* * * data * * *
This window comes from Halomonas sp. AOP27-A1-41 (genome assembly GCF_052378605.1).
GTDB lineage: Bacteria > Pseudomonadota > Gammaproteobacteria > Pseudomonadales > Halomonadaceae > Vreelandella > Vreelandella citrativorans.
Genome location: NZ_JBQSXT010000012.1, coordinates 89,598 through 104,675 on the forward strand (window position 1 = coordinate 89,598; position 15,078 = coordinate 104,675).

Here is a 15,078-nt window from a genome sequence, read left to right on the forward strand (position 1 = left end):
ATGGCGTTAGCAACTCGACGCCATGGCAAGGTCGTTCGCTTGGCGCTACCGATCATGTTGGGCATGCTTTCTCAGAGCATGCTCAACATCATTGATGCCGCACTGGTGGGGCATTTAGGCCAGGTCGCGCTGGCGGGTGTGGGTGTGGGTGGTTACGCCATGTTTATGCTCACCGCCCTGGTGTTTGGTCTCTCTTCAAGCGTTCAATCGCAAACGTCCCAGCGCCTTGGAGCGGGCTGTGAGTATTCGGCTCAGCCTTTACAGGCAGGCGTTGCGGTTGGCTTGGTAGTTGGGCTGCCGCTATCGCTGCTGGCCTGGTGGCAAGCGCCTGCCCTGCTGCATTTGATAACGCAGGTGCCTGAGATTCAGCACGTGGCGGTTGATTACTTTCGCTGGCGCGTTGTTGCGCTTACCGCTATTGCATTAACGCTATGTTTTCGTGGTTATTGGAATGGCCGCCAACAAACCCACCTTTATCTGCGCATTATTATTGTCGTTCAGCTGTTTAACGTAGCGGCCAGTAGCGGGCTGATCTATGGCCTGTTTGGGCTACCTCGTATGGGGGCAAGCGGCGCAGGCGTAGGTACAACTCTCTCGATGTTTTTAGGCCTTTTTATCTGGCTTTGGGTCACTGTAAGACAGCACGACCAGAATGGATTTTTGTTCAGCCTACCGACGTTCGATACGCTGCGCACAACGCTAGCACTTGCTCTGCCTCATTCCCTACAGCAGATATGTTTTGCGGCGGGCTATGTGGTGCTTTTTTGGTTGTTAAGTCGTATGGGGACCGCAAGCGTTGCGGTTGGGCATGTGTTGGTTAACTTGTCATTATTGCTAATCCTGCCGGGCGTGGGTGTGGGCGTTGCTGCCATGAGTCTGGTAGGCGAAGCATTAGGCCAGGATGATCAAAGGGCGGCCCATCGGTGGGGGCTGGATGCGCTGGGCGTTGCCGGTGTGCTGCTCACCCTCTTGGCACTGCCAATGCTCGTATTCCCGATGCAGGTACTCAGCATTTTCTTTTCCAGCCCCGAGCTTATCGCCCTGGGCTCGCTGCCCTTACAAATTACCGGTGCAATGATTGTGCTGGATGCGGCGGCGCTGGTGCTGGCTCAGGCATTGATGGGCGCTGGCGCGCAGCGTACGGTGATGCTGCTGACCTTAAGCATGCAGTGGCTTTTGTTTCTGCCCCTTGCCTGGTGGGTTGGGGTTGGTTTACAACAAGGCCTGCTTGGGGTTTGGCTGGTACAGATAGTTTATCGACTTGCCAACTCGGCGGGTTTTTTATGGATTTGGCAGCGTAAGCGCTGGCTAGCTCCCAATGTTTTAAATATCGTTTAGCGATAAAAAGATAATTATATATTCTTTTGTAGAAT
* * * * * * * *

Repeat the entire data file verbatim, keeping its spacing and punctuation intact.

This window comes from Halomonas sp. AOP27-A1-41 (genome assembly GCF_052378605.1).
GTDB lineage: Bacteria > Pseudomonadota > Gammaproteobacteria > Pseudomonadales > Halomonadaceae > Vreelandella > Vreelandella citrativorans.
Genome location: NZ_JBQSXT010000012.1, coordinates 89,598 through 104,675 on the forward strand (window position 1 = coordinate 89,598; position 15,078 = coordinate 104,675).

Here is a 15,078-nt window from a genome sequence, read left to right on the forward strand (position 1 = left end):
ATGGCGTTAGCAACTCGACGCCATGGCAAGGTCGTTCGCTTGGCGCTACCGATCATGTTGGGCATGCTTTCTCAGAGCATGCTCAACATCATTGATGCCGCACTGGTGGGGCATTTAGGCCAGGTCGCGCTGGCGGGTGTGGGTGTGGGTGGTTACGCCATGTTTATGCTCACCGCCCTGGTGTTTGGTCTCTCTTCAAGCGTTCAATCGCAAACGTCCCAGCGCCTTGGAGCGGGCTGTGAGTATTCGGCTCAGCCTTTACAGGCAGGCGTTGCGGTTGGCTTGGTAGTTGGGCTGCCGCTATCGCTGCTGGCCTGGTGGCAAGCGCCTGCCCTGCTGCATTTGATAACGCAGGTGCCTGAGATTCAGCACGTGGCGGTTGATTACTTTCGCTGGCGCGTTGTTGCGCTTACCGCTATTGCATTAACGCTATGTTTTCGTGGTTATTGGAATGGCCGCCAACAAACCCACCTTTATCTGCGCATTATTATTGTCGTTCAGCTGTTTAACGTAGCGGCCAGTAGCGGGCTGATCTATGGCCTGTTTGGGCTACCTCGTATGGGGGCAAGCGGCGCAGGCGTAGGTACAACTCTCTCGATGTTTTTAGGCCTTTTTATCTGGCTTTGGGTCACTGTAAGACAGCACGACCAGAATGGATTTTTGTTCAGCCTACCGACGTTCGATACGCTGCGCACAACGCTAGCACTTGCTCTGCCTCATTCCCTACAGCAGATATGTTTTGCGGCGGGCTATGTGGTGCTTTTTTGGTTGTTAAGTCGTATGGGGACCGCAAGCGTTGCGGTTGGGCATGTGTTGGTTAACTTGTCATTATTGCTAATCCTGCCGGGCGTGGGTGTGGGCGTTGCTGCCATGAGTCTGGTAGGCGAAGCATTAGGCCAGGATGATCAAAGGGCGGCCCATCGGTGGGGGCTGGATGCGCTGGGCGTTGCCGGTGTGCTGCTCACCCTCTTGGCACTGCCAATGCTCGTATTCCCGATGCAGGTACTCAGCATTTTCTTTTCCAGCCCCGAGCTTATCGCCCTGGGCTCGCTGCCCTTACAAATTACCGGTGCAATGATTGTGCTGGATGCGGCGGCGCTGGTGCTGGCTCAGGCATTGATGGGCGCTGGCGCGCAGCGTACGGTGATGCTGCTGACCTTAAGCATGCAGTGGCTTTTGTTTCTGCCCCTTGCCTGGTGGGTTGGGGTTGGTTTACAACAAGGCCTGCTTGGGGTTTGGCTGGTACAGATAGTTTATCGACTTGCCAACTCGGCGGGTTTTTTATGGATTTGGCAGCGTAAGCGCTGGCTAGCTCCCAATGTTTTAAATATCGTTTAGCGATAAAAAGATAATTATATATTCTTTTGTAGAAT